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Taiwan regrets island still on Washington’s IPR watch list

Taiwan yesterday lamented that Washington’s has not removed altogether Taiwan from its watchlist of countries that need to improve intellectual property protection.

Huang Chih-peng, head of the Economic Ministry’s Bureau of Foreign Trade, said he regretted the United States’ decision to still put Taiwan on its watch list despite the island’s efforts to crack down on property rights infringement.

In a news release issued local time yesterday, the Office of the U.S. Trade Representative announced the result of its annual review of countries intellectual property rights practices.

Taiwan was removed from a “priority watch list,” but was placed on a “watch list” along with 35 other countries.

The key difference between “the priority watch list” and the “watch list” is that a country on the priority watch list may face sanctions if she doesn’t mend her ways.

Being put on a watch list means a country will be subject to special reviews of her efforts to enforce intellectual property rights.

The Ministry of Economic Affairs said while it is somewhat disappointed at the outcome, the island remains committed to improving its property rights protection.

According to an economic ministry statement, last year U.S. companies reported a combined loss of US$315.5 million from Taiwan’s intellectual property rights violations last.

That was an improvement from a loss of US$847.9 million in 2002, thanks to Taiwan’s amendment to its regulations on copyrights protection.

The USTR cited Taiwan as one of several countries that have delivered improvements and progress in addressing intellectual property right-related concerns, by taking more enforcement actions.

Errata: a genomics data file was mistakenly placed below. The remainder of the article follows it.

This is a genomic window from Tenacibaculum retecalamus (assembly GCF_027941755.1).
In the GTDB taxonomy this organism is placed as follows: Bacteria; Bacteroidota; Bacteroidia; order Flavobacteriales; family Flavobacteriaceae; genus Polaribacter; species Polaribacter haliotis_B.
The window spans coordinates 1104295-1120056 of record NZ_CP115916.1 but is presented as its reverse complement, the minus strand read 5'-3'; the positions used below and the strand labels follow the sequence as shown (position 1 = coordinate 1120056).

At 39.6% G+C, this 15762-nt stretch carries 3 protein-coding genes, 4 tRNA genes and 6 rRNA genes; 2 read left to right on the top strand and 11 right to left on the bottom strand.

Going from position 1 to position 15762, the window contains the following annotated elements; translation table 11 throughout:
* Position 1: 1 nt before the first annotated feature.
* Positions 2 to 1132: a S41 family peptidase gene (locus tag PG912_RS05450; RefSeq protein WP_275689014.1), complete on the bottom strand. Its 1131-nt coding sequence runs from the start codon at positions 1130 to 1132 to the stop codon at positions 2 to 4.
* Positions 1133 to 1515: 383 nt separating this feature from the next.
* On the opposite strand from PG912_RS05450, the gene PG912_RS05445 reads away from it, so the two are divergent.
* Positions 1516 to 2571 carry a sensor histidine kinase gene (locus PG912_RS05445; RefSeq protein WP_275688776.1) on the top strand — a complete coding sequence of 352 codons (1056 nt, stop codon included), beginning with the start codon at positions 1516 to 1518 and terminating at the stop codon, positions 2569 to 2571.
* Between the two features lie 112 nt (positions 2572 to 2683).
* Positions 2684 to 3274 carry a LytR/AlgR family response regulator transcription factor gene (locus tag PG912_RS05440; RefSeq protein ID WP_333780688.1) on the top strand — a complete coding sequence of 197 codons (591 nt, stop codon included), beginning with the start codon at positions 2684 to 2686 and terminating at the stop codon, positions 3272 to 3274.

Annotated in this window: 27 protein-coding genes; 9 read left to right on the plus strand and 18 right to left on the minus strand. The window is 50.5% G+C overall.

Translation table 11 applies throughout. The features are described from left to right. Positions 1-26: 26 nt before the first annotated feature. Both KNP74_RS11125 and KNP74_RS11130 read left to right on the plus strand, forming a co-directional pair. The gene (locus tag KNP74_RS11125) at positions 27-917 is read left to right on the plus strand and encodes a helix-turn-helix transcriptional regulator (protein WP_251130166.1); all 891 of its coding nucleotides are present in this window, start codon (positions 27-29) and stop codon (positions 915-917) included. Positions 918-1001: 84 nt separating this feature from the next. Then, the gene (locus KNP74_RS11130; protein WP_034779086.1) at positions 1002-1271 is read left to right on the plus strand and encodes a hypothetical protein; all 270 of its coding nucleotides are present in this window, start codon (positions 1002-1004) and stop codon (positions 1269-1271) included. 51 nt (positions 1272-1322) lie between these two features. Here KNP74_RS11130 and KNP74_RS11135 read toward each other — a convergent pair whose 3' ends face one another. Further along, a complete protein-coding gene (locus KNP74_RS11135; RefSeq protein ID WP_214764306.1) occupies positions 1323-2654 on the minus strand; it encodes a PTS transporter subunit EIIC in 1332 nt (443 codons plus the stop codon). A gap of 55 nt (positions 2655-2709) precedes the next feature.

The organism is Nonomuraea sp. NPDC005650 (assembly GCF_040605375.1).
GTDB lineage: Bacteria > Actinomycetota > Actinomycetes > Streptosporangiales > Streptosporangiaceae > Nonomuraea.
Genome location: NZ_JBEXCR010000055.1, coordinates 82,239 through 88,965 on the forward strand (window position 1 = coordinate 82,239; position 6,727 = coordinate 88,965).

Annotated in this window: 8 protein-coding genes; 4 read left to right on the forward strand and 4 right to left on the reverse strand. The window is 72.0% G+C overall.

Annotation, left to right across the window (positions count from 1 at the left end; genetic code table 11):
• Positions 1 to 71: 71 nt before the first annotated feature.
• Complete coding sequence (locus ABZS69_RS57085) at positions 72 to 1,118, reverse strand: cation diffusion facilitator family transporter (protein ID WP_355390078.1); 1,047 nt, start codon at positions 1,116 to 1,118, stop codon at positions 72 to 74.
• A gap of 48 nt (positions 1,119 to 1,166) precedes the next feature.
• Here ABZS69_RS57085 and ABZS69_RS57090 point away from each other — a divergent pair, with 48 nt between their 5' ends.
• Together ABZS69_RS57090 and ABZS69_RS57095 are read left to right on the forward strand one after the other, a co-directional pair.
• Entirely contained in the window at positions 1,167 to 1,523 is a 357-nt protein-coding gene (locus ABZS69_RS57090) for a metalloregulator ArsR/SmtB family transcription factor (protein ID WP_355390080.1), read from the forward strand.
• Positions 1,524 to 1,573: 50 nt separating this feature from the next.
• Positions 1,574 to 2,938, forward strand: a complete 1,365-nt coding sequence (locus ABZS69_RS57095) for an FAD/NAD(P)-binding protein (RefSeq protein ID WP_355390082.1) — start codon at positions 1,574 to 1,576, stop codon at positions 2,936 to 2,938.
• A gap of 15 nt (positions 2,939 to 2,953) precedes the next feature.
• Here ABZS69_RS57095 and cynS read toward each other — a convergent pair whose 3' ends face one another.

Indonesia earned applause for passing optical disc legislation that will help combat optical media piracy. India was also praised, for passing a new ordinance to improve patent protection.

On Taiwan, the U.S. was nonetheless still concerned the island’s crackdown on IPR infringement on the Internet; continued use of pirated commercial softwares by enterprises; illegal photocopy of text books; insufficient effort to prevent pirated or counterfeited goods from being sold to other countries, according to the ministry.

Other challenges facing Taiwan include a possible increase in exports of fake goods after Taiwan removes its Export Monitoring System, preventing spread of bootlegged medicines, and continued operations of unlicensed cable television operators in central and southern parts of Taiwan, the ministry added.

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The other 35 names besides Taiwan on the “watch list” - Azerbaijian, Bahamas, Belarus, Belize, Bolivia, Bulgaria, Canada, Chile, Colombia, Costa Rica, Croatia, Dominican Republic, Ecuador, European Union, Guatemala, Hungary, Italy, Jamaica, Kazakhstan, Korea, Latvia, LIthuania, Malaysia, Mexico, Peru, Poland, Romania, Saudi Arabia, Slovakia, Tajikistan, Thailand, Turkmenistan, Uruguay, Uzbekistan and Vietnam.

China is the highlight of the USTR report this year for its “rampant” copyright abuses.

Acting U.S. Trade Representative Peter Allgeier acknowledged that China’s leadership was trying to curb piracy of U.S. goods.

But he added “China must take action to address rampant piracy and counterfeiting, including increasing the number of criminal IPR cases and further opening its market to legitimate copyright and other goods.”

“We will work closely with U.S. industry and other stakeholders with an eye toward utilizing WTO procedures to bring China into compliance with its trade obligations,” he said.

This time, 14 countries or economies were put on the priority watch list - Argentina, Brazil, China, Egypt, India, Indonesia, Israel, Kuwait, Lebanon, Pakistan, the Philippines, Russia, Turkey and Venezuela.

One country, Ukraine, is designated to be a priority foreign country, remaining subject to US$75 million in sanctions.

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